Carrier Transport in CdTe Nanocrystals and Coupled Films As Measured with Time-Resolved Microwave Conductivity

Wednesday, May 14, 2014: 17:20
Bonnet Creek Ballroom VI, Lobby Level (Hilton Orlando Bonnet Creek)
R. Callahan (National Renewable Energy Laboratory, University of Colorado - Boulder), R. Crisp (Colorado School of Mines, National Renewable Energy Laboratory), G. Rumbles (University of Colorado - Boulder, National Renewable Energy Laboratory), and J. Luther (National Renewable Energy Laboratory)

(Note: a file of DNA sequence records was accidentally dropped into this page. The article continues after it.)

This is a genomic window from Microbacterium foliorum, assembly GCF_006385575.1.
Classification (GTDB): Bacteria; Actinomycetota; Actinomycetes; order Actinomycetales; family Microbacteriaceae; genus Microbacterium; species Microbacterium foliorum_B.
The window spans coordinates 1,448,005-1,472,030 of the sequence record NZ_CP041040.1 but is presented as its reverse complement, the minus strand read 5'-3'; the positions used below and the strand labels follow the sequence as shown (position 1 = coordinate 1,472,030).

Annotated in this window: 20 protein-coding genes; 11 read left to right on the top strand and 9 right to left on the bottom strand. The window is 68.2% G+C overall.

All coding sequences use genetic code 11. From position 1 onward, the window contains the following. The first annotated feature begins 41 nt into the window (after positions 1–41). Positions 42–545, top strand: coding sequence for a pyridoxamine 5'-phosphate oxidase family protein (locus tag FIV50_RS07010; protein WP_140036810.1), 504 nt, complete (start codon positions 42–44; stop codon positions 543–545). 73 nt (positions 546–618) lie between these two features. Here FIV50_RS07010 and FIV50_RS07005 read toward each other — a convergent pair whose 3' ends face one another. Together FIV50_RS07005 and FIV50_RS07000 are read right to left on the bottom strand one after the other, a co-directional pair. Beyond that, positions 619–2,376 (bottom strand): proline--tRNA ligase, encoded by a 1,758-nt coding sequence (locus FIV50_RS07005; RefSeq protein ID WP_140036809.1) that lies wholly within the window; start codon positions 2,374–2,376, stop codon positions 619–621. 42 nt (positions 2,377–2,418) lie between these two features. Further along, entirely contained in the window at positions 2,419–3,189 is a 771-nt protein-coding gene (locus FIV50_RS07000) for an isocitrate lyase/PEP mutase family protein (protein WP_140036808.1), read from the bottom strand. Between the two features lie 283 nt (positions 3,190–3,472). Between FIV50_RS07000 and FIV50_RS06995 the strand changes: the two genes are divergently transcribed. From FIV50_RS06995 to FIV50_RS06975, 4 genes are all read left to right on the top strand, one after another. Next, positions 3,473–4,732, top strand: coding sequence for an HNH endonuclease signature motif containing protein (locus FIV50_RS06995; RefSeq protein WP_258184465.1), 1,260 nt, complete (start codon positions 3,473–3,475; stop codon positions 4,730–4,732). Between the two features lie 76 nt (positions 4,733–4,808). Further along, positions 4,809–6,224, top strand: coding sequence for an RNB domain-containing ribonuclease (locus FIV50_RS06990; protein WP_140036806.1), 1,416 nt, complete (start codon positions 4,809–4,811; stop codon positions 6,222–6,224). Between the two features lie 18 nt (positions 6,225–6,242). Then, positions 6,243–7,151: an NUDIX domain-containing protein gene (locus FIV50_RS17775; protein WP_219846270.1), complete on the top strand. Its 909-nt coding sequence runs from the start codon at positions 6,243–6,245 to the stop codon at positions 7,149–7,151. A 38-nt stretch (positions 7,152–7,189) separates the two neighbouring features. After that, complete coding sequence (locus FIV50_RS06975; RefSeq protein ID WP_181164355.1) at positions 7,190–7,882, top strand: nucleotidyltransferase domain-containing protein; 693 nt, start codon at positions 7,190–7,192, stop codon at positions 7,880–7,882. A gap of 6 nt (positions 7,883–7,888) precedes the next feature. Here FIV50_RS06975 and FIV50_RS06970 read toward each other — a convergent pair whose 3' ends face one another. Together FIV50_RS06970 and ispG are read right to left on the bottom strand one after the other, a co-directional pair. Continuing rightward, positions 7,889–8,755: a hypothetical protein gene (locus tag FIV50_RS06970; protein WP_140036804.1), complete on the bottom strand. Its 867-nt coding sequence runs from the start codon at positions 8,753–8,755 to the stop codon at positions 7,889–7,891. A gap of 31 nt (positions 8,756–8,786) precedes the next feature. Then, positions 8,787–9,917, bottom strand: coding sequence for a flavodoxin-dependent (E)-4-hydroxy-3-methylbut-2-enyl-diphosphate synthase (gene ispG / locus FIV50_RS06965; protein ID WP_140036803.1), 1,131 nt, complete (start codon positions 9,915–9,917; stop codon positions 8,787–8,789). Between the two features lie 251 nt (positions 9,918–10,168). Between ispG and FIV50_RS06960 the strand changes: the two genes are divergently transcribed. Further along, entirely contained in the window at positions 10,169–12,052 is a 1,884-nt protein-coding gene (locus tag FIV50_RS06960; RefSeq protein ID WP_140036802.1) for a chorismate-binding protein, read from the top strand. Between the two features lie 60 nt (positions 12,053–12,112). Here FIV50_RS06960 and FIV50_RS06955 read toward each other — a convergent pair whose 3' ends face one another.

Solution-processable semiconducting CdTe nanocrystals are promising materials for solution processed inorganic photovoltaic technologies and other various technologies. Solution processed photovoltaic device performance is reliant on sufficient carrier transport between coupled nanocrystals.  We use transient microwave conductivity experiments to measure charge carrier mobilities within isolated CdTe tetrapods nanocrystals in solution. We find that the (GHz) mobility and lifetime of photo-induced carriers are related to the tetrapod arm dimensions. Furthermore, carrier mobilities in nanocrystal films are highly dependent on the nanocrystal capping ligand. Recent advances in inorganic ligand exchanges have allowed for coupled yet quantum-confined nanocrystal films. The combination of these experiments allows us to report photo-induced charge generation to measure both inter- and intra-NC conductivity in a series of Metal Chalcogenide capped CdTe nanocrystal films. We identify specific Te-based ligands that show transport characteristics (diffusion lengths) improved over bulk CdTe films.